Whether or not to participate in a clinical trial can be a difficult decision to make, and it shouldn’t be made lightly. It can be useful to weigh the decision together with your family or support system, to try to understand both your motivation and hesitations, and decide if the particulars of a study is right for you.
“Clinical trials are one of the most important tools we have for improving health and finding new and better ways of treating disease. The information that’s unlocked helps change medical practice, helps uncover which drugs work best for which people in which situations,” says Karen Knudsen, PhD, Director of the Sidney Kimmel Cancer Center at Jefferson Health.
One place to start is to search the Sidney Kimmel Cancer Center at Jefferson Health’s database for clinical trials that might match your particular cancer type and stage and then bring this information to your doctor. You could also ask your doctor whether there are any trials she or he might recommend. Here are some common questions that may help you make an informed decision.
How do I know if a clinical trial is right for me?
Clinical trials have very specific criteria for who can participate. A study may not just be for women with breast cancer. Instead it might be for women with triple negative breast cancer who have already tried chemotherapy and still have the disease (such as this study). Your doctor can help you find trials that might be appropriate for you, or you can ask her what to search for.
Once you find a trial, it’s a good idea to talk to your doctor, as well as your family members and friends about the pros and cons of participating. Keep a running list of questions for your doctor and bring them to your next visit. Always ask about and be sure you understand the risk of side effects for all treatment groups that you could be assigned to.
Why should I test a new treatment?
First, being part of a clinical trial often gives you the opportunity to try a new treatment that isn’t widely available yet. It’s like being an “early adopter” in technology and sampling a treatment before it becomes available on the market – if it is ultimately approved. Sometimes, doctors won’t consider a clinical trial for you until you’ve first tried some of the standard therapies and interventions. If those don’t work, clinical trials can offer new options.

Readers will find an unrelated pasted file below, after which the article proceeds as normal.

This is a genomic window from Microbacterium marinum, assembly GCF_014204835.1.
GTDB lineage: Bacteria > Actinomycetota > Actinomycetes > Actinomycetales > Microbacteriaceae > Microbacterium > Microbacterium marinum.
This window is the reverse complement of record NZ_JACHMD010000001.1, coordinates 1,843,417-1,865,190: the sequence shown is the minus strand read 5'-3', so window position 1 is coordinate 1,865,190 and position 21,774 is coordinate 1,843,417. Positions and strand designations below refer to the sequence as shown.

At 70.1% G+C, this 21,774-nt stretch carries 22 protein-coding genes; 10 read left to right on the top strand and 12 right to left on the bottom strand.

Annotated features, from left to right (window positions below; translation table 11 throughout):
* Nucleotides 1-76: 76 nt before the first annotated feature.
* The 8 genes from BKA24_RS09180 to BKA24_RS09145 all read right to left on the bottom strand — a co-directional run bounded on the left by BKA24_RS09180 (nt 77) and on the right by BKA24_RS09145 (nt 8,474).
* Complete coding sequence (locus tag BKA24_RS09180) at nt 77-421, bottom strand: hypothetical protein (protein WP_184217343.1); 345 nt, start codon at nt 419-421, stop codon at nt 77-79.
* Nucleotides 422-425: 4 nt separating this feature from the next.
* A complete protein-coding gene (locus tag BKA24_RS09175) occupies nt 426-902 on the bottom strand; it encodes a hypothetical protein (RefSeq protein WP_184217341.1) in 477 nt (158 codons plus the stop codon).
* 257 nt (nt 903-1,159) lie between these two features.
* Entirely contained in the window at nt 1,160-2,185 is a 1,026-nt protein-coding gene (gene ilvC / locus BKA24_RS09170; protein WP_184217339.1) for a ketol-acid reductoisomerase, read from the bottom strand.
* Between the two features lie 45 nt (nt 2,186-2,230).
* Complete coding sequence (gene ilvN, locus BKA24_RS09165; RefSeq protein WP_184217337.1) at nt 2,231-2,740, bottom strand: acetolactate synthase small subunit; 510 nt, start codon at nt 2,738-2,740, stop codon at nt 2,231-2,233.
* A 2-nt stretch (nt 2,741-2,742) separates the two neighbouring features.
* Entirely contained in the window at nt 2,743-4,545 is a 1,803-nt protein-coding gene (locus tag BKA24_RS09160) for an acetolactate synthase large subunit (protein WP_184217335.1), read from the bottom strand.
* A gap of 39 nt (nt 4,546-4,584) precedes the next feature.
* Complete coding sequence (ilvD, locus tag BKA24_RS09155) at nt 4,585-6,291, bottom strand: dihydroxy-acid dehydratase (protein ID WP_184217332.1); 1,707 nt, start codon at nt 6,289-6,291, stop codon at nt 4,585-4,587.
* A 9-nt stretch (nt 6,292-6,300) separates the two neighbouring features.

It’s also a chance to give back to your community. Every clinical trial you participate in adds a piece of your identity to the dataset that determines whether and how a drug should be used. In a sense, clinical trials give you representation in the knowledge base that doctors use to make treatment decisions.
While medical data is beginning to reflect more of the population, decisions are still being made based on data collected on a very homogenous group – historically, white and male. Because of the work of researchers who understood that data didn’t capture our differences, we now know that our bodies react differently to medications, or new treatments, depending on whether we are male or female and our genetic background. These differences can have big implications in helping a doctor and family decide the right treatment. But we can neither learn what those differences are, nor how they might alter the standard course of treatment, without first collecting the data in clinical trials.
Are clinical trials covered by insurance?
It’s important to check with your insurance carrier and also the clinical trial coordinator ahead of time, but most clinical trial costs are covered by the sponsor of the trial. That includes the costs of extra visits, or special tests, and some provide for travel costs to and from the site. It might be useful to ask your insurance company whether the doctor providing most of the care in your clinical trial is in your network. Medicare covers the costs of approved cancer clinical trials.
What if I agree to participate, but don’t get the active or new treatment?
In some clinical trials, every participant receives the new or “active” treatment, in others, there are groups who don’t receive the new treatment. Although this may seem unfair, it’s one of the best ways researchers have to understand if a treatment works or not. Those who aren’t treated with the new therapy are still treated with the highest standard of care available. In fact, clinical trial patients, even those who do not receive the active treatment, are often followed more carefully with additional doctors’ visits and tests that can help doctors spot changes in your disease more quickly and adjust your course of treatment as necessary.
Where can I find clinical trials in my area?
Search the Sidney Kimmel Cancer Center’s database for clinical trials, and then bring your print-outs to your doctor.
You can also search the national database for cancer clinical trials. For all clinical trials – those for cancer and other diseases – or you can use clinicaltrials.gov for all diseases.
For additional resources about cancer clinical trials try the American Cancer Society’s resource page.